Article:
There is a big man at the center of I Bury the Living: Richard Boone, with his beefy frame and heavy features reminding me of Victor Mature, but without a trace of vanity. Here, he's a small-city department store executive--part of a group that takes turns managing the local cemetery--but this civic quirkiness is nothing: the whole picture's odd, from Boone squeezed into a business suit to the giant map of the cemetery itself, dotted with little pins (white if the owner is alive, black when they die), most of the picture set in the dingy little shed with the map and a dying gray light. No wonder, reluctantly drawn to this duty, that Boone starts to believe that, if he puts a black pin on the plot of someone still alive, they die--and he believes this because they do.
It's a story as contrived as any Twilight Zone contraption; but the director (Albert Band, director, writer, producer of many B movies) forces it to work, laying down thick expressionistic bricks, a solid job that keeps us in that dingy room at the cemetery where the map hangs, large and pulsing, almost alive, the pins gigantic in closeup, spread out on a Salvador Dali plain--while the room itself shrinks, fills with fog and smoke and shadow, as though the 1920s had never left the screen.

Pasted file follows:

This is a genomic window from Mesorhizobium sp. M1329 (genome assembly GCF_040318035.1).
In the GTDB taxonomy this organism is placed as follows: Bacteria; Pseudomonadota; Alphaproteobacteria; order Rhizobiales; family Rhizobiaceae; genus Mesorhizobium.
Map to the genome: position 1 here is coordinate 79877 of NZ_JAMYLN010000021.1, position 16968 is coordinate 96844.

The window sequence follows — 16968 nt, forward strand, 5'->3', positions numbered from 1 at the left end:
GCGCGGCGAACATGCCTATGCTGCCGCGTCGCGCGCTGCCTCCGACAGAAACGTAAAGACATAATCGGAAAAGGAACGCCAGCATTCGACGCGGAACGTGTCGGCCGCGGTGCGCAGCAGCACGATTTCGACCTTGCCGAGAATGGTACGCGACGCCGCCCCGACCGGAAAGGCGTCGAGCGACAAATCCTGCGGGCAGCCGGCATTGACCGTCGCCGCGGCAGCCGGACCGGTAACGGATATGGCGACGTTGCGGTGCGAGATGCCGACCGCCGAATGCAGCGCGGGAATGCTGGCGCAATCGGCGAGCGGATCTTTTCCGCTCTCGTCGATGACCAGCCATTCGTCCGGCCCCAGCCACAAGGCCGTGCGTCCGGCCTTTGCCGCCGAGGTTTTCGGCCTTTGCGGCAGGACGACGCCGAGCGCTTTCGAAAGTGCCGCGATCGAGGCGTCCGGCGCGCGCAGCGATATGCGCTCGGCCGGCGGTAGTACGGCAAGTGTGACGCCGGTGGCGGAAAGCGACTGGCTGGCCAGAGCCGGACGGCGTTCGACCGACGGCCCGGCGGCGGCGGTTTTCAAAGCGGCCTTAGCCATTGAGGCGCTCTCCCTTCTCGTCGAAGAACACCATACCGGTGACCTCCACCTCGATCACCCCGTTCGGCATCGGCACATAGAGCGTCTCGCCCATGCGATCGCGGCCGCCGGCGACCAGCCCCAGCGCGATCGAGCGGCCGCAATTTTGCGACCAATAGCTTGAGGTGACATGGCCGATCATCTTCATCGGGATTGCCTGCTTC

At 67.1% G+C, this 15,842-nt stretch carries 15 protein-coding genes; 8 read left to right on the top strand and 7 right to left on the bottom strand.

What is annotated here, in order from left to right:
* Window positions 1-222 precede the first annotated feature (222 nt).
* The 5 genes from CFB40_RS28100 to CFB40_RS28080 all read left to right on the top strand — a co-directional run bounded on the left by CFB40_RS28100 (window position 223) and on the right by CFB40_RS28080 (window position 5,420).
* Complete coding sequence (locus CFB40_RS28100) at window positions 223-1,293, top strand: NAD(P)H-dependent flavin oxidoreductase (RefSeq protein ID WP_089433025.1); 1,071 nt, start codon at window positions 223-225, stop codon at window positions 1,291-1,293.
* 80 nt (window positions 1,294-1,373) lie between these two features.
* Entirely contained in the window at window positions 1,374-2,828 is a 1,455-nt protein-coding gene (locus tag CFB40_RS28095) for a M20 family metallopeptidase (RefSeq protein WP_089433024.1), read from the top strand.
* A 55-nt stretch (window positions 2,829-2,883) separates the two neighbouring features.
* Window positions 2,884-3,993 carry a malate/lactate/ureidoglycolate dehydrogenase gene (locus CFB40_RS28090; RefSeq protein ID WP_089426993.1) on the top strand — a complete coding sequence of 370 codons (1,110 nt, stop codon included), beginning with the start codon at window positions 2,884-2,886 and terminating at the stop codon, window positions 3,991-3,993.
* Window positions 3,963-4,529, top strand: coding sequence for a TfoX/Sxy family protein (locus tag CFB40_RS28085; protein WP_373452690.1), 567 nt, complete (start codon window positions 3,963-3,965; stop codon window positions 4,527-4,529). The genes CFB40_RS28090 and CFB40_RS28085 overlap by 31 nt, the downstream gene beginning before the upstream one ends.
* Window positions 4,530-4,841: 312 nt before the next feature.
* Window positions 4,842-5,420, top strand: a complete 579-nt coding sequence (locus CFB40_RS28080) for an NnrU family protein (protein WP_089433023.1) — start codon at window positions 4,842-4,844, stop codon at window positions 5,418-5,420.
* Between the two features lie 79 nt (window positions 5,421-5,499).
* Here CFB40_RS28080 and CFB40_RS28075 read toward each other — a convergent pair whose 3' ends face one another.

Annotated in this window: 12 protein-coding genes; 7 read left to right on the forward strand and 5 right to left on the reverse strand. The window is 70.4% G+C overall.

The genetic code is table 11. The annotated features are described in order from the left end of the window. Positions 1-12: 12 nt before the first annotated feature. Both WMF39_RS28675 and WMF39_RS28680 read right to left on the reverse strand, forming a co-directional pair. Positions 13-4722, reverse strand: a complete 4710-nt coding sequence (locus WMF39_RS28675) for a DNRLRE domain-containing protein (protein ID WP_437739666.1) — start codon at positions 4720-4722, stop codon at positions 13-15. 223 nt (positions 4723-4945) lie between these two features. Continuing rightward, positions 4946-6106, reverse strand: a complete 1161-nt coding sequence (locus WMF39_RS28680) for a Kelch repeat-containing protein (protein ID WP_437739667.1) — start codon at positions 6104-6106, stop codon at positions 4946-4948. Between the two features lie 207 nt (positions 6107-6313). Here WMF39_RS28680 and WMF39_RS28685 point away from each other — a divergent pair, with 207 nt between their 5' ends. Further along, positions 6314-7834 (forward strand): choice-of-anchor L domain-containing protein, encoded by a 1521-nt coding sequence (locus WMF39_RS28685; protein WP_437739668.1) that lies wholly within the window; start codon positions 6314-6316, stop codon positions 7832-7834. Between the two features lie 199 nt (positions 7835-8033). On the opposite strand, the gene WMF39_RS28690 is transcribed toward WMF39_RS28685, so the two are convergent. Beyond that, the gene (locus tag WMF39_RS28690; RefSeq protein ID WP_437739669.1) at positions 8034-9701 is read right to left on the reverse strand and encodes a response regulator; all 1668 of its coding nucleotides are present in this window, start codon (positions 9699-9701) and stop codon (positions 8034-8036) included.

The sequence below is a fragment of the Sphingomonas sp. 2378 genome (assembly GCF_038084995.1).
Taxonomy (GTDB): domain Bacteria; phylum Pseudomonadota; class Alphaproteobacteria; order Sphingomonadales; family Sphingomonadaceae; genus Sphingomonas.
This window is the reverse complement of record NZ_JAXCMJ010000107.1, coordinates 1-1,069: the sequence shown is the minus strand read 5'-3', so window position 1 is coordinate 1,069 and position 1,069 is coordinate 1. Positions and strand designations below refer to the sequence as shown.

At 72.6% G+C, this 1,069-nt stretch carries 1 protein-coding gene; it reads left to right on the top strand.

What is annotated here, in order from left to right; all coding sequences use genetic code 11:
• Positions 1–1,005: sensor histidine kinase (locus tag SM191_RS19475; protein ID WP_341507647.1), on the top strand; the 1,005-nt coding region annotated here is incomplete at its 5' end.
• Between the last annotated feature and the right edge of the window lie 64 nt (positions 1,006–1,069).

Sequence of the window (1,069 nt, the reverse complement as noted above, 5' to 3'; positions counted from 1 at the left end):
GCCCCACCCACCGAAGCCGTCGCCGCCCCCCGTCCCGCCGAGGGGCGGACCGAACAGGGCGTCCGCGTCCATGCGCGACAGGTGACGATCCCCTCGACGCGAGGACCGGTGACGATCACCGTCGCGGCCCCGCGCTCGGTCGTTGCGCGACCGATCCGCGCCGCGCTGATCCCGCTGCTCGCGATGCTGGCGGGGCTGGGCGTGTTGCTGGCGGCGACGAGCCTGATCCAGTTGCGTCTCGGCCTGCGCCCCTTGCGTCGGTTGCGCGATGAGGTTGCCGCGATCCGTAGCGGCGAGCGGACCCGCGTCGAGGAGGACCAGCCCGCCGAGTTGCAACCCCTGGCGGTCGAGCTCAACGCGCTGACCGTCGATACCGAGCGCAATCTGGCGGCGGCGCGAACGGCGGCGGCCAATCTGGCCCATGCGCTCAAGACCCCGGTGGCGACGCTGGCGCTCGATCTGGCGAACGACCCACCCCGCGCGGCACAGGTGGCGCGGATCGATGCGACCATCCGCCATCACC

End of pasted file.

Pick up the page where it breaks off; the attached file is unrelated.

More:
And Boone handles himself well, wrestling some real panic out of his bulk, a big man undone by, as he puts it, a strange feeling he has carried with him all his life, that he is reliving things--or making them happen. The resolution is at first more Hardy Boys than Jung, but the sense of a ghost-world lingers, as Boone, his overcoat lost, wanders off, speaking softly: "I think I can find it myself."
I've adapted this from an entry in another of my blogs, The Constant Viewer.